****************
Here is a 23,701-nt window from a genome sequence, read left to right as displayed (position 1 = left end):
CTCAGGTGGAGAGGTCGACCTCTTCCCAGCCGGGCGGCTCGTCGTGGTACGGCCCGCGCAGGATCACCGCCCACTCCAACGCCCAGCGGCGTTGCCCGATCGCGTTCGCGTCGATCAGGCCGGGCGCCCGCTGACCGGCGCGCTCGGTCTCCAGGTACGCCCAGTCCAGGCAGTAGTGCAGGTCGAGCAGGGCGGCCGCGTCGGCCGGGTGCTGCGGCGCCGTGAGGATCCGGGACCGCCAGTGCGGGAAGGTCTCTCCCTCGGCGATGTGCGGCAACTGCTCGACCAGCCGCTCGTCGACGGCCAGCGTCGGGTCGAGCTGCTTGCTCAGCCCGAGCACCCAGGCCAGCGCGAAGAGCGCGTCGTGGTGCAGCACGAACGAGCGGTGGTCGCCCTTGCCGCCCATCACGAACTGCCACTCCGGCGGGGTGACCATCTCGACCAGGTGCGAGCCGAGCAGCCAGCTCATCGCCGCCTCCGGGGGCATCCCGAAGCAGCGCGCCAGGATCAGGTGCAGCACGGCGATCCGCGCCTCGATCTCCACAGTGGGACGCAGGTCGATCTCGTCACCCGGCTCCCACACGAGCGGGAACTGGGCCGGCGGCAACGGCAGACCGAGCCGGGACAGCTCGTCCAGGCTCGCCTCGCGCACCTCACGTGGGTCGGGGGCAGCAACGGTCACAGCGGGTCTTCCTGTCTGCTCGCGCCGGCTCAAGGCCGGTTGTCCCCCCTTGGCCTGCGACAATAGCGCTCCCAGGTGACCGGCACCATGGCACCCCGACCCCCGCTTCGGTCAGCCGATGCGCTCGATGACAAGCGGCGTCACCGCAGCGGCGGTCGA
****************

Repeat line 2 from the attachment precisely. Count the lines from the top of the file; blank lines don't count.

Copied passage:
CTCAGGTGGAGAGGTCGACCTCTTCCCAGCCGGGCGGCTCGTCGTGGTACGGCCCGCGCAGGATCACCGCCCACTCCAACGCCCAGCGGCGTTGCCCGATCGCGTTCGCGTCGATCAGGCCGGGCGCCCGCTGACCGGCGCGCTCGGTCTCCAGGTACGCCCAGTCCAGGCAGTAGTGCAGGTCGAGCAGGGCGGCCGCGTCGGCCGGGTGCTGCGGCGCCGTGAGGATCCGGGACCGCCAGTGCGGGAAGGTCTCTCCCTCGGCGATGTGCGGCAACTGCTCGACCAGCCGCTCGTCGACGGCCAGCGTCGGGTCGAGCTGCTTGCTCAGCCCGAGCACCCAGGCCAGCGCGAAGAGCGCGTCGTGGTGCAGCACGAACGAGCGGTGGTCGCCCTTGCCGCCCATCACGAACTGCCACTCCGGCGGGGTGACCATCTCGACCAGGTGCGAGCCGAGCAGCCAGCTCATCGCCGCCTCCGGGGGCATCCCGAAGCAGCGCGCCAGGATCAGGTGCAGCACGGCGATCCGCGCCTCGATCTCCACAGTGGGACGCAGGTCGATCTCGTCACCCGGCTCCCACACGAGCGGGAACTGGGCCGGCGGCAACGGCAGACCGAGCCGGGACAGCTCGTCCAGGCTCGCCTCGCGCACCTCACGTGGGTCGGGGGCAGCAACGGTCACAGCGGGTCTTCCTGTCTGCTCGCGCCGGCTCAAGGCCGGTTGTCCCCCCTTGGCCTGCGACAATAGCGCTCCCAGGTGACCGGCACCATGGCACCCCGACCCCCGCTTCGGTCAGCCGATGCGCTCGATGACAAGCGGCGTCACCGCAGCGGCGGTCGA